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Stop Microwaving Plastic Containers Whenever Possible, Say Pedias
  • If you have been looking for ways to reduce your family's use of plastic in your home, there is no better time than the present, especially in light of a recent statement and technical report from the American Academy of Pediatrics (AAP). The pediatric group worries that chemicals in plastic containers and packaging can be particularly harmful to children, so it should be avoided whenever possible. 

    “Suggested in accumulating evidence from nonhuman laboratory and human epidemiological studies is that chemicals used in food and food contact materials may contribute to disease and disability,” reads the policy statement.

    These chemicals include bisphenols, phthalates, perfluoroalkyl chemicals (PFCs), perchlorate, nitrates, and nitrites. These are often used in food plastic containers and packaging, preservatives for processed meat products, and the lining of metal canned goods. When they’re present in the packaging or container, the harmful chemicals leach into food and then introduced to the body when consumed. 

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    Children are may be most susceptible to the harmful effects of these chemicals

    “Data about health effects of food additives on infants and children are limited or missing; however, in general, infants and children are more vulnerable to chemical exposures,” says the AAP. 

    According to The New York Times, the chemicals could interfere with “the body’s natural hormones in ways that may affect [a baby's] long-term growth and development.” It includes disrupting the timing of puberty, reduced fertility, and changes in sex organ development. In pregnant women, the chemicals could increase the likelihood of childhood brain tumors in the infant. 

    With this, the AAP is now recommending that precautions be taken when storing food at home and choosing which products to buy at the grocery. “The good news is there are safe and simple steps people can take right now to limit exposures, and they don’t have to break the bank,” Dr. Leonardo Trasande, the lead author of the statement and chief of the division of environmental pediatrics at New York University’s School of Medicine, tells NYT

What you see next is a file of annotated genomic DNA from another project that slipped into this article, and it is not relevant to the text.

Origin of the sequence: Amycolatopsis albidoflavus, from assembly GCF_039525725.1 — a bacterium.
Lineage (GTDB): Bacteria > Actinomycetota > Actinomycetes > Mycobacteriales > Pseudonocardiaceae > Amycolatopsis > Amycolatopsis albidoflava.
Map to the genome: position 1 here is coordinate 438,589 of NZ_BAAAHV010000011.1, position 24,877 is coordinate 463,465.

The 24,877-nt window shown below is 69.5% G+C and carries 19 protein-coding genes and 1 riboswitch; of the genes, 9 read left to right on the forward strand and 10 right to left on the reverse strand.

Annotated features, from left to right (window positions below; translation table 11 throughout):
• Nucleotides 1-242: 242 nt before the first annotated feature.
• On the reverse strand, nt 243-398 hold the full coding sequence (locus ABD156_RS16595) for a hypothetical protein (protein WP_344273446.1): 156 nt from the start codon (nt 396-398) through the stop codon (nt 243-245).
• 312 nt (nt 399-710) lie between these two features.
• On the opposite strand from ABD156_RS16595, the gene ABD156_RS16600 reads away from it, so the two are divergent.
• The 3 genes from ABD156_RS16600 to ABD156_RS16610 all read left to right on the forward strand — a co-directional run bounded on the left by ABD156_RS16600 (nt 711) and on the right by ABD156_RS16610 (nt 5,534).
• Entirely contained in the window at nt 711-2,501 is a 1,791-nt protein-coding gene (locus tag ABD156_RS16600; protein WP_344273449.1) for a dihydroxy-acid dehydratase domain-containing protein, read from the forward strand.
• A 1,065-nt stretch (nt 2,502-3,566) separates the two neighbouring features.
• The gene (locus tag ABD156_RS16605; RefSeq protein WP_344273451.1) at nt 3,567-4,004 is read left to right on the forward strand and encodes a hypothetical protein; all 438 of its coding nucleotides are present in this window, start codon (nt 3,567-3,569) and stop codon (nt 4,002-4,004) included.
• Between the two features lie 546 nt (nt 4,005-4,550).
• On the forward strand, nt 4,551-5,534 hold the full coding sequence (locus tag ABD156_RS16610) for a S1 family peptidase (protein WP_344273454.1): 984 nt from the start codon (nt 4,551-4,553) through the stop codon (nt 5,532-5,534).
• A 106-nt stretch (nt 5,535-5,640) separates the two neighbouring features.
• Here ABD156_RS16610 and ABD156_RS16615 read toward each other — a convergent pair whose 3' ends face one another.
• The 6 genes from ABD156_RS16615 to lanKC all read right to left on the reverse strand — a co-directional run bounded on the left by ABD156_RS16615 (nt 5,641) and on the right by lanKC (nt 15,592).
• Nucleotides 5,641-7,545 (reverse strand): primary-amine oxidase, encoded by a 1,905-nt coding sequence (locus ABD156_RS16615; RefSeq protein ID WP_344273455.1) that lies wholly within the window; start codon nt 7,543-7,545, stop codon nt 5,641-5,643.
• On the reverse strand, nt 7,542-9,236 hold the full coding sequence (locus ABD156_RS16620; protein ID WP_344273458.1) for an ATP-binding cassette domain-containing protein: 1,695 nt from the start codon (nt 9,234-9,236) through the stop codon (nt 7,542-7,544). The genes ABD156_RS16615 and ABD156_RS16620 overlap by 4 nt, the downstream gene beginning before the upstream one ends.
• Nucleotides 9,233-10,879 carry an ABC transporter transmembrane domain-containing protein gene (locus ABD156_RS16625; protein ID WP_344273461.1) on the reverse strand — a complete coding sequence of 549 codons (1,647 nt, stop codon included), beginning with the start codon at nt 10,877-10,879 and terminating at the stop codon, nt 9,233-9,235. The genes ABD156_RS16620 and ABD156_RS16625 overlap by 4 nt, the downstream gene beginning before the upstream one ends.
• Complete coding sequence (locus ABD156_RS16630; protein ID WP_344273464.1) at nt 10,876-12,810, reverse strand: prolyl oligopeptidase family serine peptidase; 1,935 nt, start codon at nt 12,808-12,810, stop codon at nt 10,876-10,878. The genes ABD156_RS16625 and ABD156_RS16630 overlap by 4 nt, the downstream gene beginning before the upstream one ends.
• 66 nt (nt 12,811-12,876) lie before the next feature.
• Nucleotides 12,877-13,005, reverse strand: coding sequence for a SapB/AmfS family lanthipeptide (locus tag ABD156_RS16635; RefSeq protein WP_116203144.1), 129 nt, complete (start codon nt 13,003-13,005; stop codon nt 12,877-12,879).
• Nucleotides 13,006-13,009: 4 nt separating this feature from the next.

What other parents are reading

    As per the AAP, it's best to keep these in mind, parents: 

    • “Avoid microwaving food or beverages (including infant formula and pumped human milk) in plastic, if possible.”
      Transfer the food to another container whenever possible before placing it in the microwave. As explained by Harvard Health, “When food is wrapped in plastic or placed in a plastic container and microwaved, BPA and phthalates may leak into the food. Any migration is likely to be greater with fatty foods such as meats and cheeses than with other foods.” 

    • “Use alternatives to plastic, such as glass or stainless steel, when possible.”
      Glass or stainless steel containers may be more costly. However, plenty of options are available in the market now that prices can vary to more affordable ranges. Stainless steel, rather than breakable glass, may be best for kids. 

    • “Look at the recycling code on the bottom of products to find the plastic type, and avoid plastics with recycling codes 3 (phthalates), 6 (styrene), and 7 (bisphenols)”

    • “Avoid processed meats, especially maternal consumption during pregnancy.”
      Processed meats include includes meat that has been salted, cured, or otherwise altered to improve flavor and preservation, says the AAP. Babies born to mothers with high intake of nitrate-cured meats have been shown to have an increased risk of childhood brain tumors, they add. 

    • “Prioritize consumption of fresh or frozen fruits and vegetables.”

    • “Encourage hand-washing before handling foods and/or drinks, and wash all fruits and vegetables that cannot be peeled.”
    What other parents are reading

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